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Residential Project Mangaement, Independent Construction Management, Cost Management, Planning & Design
Residential Project Mangaement, Independent Construction Management, Cost Management, Planning & Design


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Deconstructing the Team
Lessons Learnt in Prestige Construction Seminar 2013
By Louisa Richter von Morgenstern

The subject of team:
Let’s take a look at the subject of team. How do we achieve the Holy Grail of ‘on budget’ and ‘on time’? The obvious point is avoiding design changes. But there are numerous much more subtle trip hazards that arise during a construction project and that’s where you really do need to know your contract and where you need to have a lot of experience, particularly in dealing with people, who are ultimately human beings.

Team equals outcomes:
Whenever people talk about construction they tend to envisage ‘the contractor’. But what about the design team, who the contractor, and client, has a great deal of reliance upon? And also what about the atmosphere and working culture of a project?

This can be determined by either, and often the strongest party, or indeed person. The working culture of a project is what sets the tone on a project and it is driven by the people involved; the team, which includes everybody involved in the project, and sometimes the client. Ultimately the drive and attitude of the team will determine how the project is dealt with and subsequently the outcomes.

Project management:
I am a great believer in paring things back to their very simplest component and I think that the greatest lesson that I have learnt as a project manager is ‘team’ and, if you invest the best quality MAN into PROJECT, the result is effective PROJECT-MAN-AGEMENT.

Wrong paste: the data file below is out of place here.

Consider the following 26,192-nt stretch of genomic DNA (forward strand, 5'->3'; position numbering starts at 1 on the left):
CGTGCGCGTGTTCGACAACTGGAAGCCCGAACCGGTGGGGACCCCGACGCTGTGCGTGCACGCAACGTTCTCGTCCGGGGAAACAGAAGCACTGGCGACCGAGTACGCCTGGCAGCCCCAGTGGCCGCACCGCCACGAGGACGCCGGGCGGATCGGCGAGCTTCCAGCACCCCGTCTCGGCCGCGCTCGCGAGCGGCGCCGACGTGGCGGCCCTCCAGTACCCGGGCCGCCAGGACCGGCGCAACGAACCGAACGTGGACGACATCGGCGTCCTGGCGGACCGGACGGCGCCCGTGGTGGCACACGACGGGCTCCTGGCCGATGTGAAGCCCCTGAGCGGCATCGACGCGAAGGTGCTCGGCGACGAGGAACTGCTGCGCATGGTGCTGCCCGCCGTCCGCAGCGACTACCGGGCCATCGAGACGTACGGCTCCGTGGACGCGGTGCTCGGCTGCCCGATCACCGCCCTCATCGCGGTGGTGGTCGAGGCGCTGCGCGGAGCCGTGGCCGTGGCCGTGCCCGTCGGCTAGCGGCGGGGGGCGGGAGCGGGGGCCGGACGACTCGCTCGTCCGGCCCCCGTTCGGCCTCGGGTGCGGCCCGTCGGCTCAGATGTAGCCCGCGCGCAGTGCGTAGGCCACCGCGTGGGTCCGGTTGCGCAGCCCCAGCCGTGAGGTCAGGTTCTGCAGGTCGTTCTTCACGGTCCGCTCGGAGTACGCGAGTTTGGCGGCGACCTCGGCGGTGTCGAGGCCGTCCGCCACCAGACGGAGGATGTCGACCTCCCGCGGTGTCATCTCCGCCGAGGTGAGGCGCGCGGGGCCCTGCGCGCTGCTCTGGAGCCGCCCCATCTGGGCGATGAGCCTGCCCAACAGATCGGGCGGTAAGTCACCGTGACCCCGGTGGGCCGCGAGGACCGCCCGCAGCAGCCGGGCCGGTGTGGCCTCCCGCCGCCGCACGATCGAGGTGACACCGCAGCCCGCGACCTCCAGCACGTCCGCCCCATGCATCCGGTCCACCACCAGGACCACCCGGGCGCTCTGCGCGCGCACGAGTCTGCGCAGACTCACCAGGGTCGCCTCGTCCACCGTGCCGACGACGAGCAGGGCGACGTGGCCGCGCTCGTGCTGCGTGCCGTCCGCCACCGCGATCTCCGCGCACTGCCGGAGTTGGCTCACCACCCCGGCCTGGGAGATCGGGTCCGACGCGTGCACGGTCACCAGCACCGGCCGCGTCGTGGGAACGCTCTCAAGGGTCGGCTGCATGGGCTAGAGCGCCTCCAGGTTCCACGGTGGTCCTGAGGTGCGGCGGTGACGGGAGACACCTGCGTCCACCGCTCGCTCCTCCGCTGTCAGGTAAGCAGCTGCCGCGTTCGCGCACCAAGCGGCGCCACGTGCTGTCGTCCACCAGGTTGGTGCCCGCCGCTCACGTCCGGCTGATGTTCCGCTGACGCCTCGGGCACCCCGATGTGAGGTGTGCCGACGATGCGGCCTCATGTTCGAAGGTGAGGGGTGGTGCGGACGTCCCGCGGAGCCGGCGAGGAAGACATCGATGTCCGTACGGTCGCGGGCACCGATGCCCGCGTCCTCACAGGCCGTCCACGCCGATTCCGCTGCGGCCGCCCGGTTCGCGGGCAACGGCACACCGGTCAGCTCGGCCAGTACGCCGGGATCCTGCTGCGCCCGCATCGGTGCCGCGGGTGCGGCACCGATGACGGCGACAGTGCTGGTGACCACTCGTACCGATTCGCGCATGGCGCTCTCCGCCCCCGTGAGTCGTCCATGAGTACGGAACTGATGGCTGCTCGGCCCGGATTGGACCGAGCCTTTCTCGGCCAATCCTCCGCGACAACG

Building projects are challenging and the quality of people involved is absolutely paramount. I have learnt from experience that if somebody has a poor attitude to begin with, there is a likelihood that it will manifest in that person’s installation or service, and vice versa. If life is a mirror of your intentions and you do truly get out of life what you put in, then it makes total sense that this will translate professionally.

Attitude matters:
In the context of a construction project, attitude reflects in two key areas: Firstly, what somebody is supposed to be doing in the first place and secondly, how that person handles a challenge when it does arise. It makes the difference between a challenge that is handled well and something becoming a problem. Attitude matters a lot.

Best results:
A team that enjoys working together and is really driven and excited about the results that they are going to achieve is fantastic and that is where you are going to get the best result. I also believe that teams are about equality: I need each of them and they equally need me and each other.

Having deconstructed the team and in paring it back to discuss the essential elements of good teamwork, when building a team it is about the quality of people involved, but not only that. It is also about the art of motivating someone to do something because they really want to, not because they have to, and because they will have the opportunity of ownership and will be able to share in the excitement and reward of the end result.
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A Practical Approach to Completion
Lessons Learnt in Prestige Construction Seminar 2013
By Louisa Richter von Morgenstern

Emotive subject:
Practical completion and liquidated damages combine to be probably the single most emotive subject that may arise on a building project. It is a highly sensitive issue because this is where the parties have something other than face to lose.